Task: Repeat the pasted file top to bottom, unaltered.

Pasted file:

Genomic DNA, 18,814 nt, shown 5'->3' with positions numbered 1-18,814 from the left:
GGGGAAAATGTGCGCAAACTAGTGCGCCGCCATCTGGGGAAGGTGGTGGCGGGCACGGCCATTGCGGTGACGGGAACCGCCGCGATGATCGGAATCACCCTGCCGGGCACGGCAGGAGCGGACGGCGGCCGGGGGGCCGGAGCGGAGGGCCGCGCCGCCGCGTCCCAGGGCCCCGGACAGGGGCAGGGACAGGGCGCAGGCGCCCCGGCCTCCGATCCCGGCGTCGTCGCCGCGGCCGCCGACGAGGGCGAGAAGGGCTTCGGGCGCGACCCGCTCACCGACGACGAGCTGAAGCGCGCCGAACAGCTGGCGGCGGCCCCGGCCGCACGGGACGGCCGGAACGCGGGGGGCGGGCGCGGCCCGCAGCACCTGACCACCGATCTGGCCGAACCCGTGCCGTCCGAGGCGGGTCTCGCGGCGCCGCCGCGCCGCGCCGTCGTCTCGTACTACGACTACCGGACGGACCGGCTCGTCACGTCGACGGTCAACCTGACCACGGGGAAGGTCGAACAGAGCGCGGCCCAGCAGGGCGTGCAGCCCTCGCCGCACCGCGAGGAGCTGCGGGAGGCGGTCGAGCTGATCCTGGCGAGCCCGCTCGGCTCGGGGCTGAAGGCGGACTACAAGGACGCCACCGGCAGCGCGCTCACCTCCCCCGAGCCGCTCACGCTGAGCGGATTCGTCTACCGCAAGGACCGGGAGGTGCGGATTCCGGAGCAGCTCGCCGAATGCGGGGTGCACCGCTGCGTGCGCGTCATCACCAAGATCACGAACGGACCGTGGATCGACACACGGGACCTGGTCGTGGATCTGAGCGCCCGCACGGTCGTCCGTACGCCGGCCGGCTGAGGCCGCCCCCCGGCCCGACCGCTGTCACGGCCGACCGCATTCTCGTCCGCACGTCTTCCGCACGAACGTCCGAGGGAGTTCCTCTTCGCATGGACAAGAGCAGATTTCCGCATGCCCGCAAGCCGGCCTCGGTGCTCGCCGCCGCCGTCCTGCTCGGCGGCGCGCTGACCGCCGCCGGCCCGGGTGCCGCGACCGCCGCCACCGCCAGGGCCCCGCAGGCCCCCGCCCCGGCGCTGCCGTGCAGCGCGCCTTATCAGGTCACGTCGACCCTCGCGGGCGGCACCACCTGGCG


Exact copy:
Genomic DNA, 18,814 nt, shown 5'->3' with positions numbered 1-18,814 from the left:
GGGGAAAATGTGCGCAAACTAGTGCGCCGCCATCTGGGGAAGGTGGTGGCGGGCACGGCCATTGCGGTGACGGGAACCGCCGCGATGATCGGAATCACCCTGCCGGGCACGGCAGGAGCGGACGGCGGCCGGGGGGCCGGAGCGGAGGGCCGCGCCGCCGCGTCCCAGGGCCCCGGACAGGGGCAGGGACAGGGCGCAGGCGCCCCGGCCTCCGATCCCGGCGTCGTCGCCGCGGCCGCCGACGAGGGCGAGAAGGGCTTCGGGCGCGACCCGCTCACCGACGACGAGCTGAAGCGCGCCGAACAGCTGGCGGCGGCCCCGGCCGCACGGGACGGCCGGAACGCGGGGGGCGGGCGCGGCCCGCAGCACCTGACCACCGATCTGGCCGAACCCGTGCCGTCCGAGGCGGGTCTCGCGGCGCCGCCGCGCCGCGCCGTCGTCTCGTACTACGACTACCGGACGGACCGGCTCGTCACGTCGACGGTCAACCTGACCACGGGGAAGGTCGAACAGAGCGCGGCCCAGCAGGGCGTGCAGCCCTCGCCGCACCGCGAGGAGCTGCGGGAGGCGGTCGAGCTGATCCTGGCGAGCCCGCTCGGCTCGGGGCTGAAGGCGGACTACAAGGACGCCACCGGCAGCGCGCTCACCTCCCCCGAGCCGCTCACGCTGAGCGGATTCGTCTACCGCAAGGACCGGGAGGTGCGGATTCCGGAGCAGCTCGCCGAATGCGGGGTGCACCGCTGCGTGCGCGTCATCACCAAGATCACGAACGGACCGTGGATCGACACACGGGACCTGGTCGTGGATCTGAGCGCCCGCACGGTCGTCCGTACGCCGGCCGGCTGAGGCCGCCCCCCGGCCCGACCGCTGTCACGGCCGACCGCATTCTCGTCCGCACGTCTTCCGCACGAACGTCCGAGGGAGTTCCTCTTCGCATGGACAAGAGCAGATTTCCGCATGCCCGCAAGCCGGCCTCGGTGCTCGCCGCCGCCGTCCTGCTCGGCGGCGCGCTGACCGCCGCCGGCCCGGGTGCCGCGACCGCCGCCACCGCCAGGGCCCCGCAGGCCCCCGCCCCGGCGCTGCCGTGCAGCGCGCCTTATCAGGTCACGTCGACCCTCGCGGGCGGCACCACCTGGCG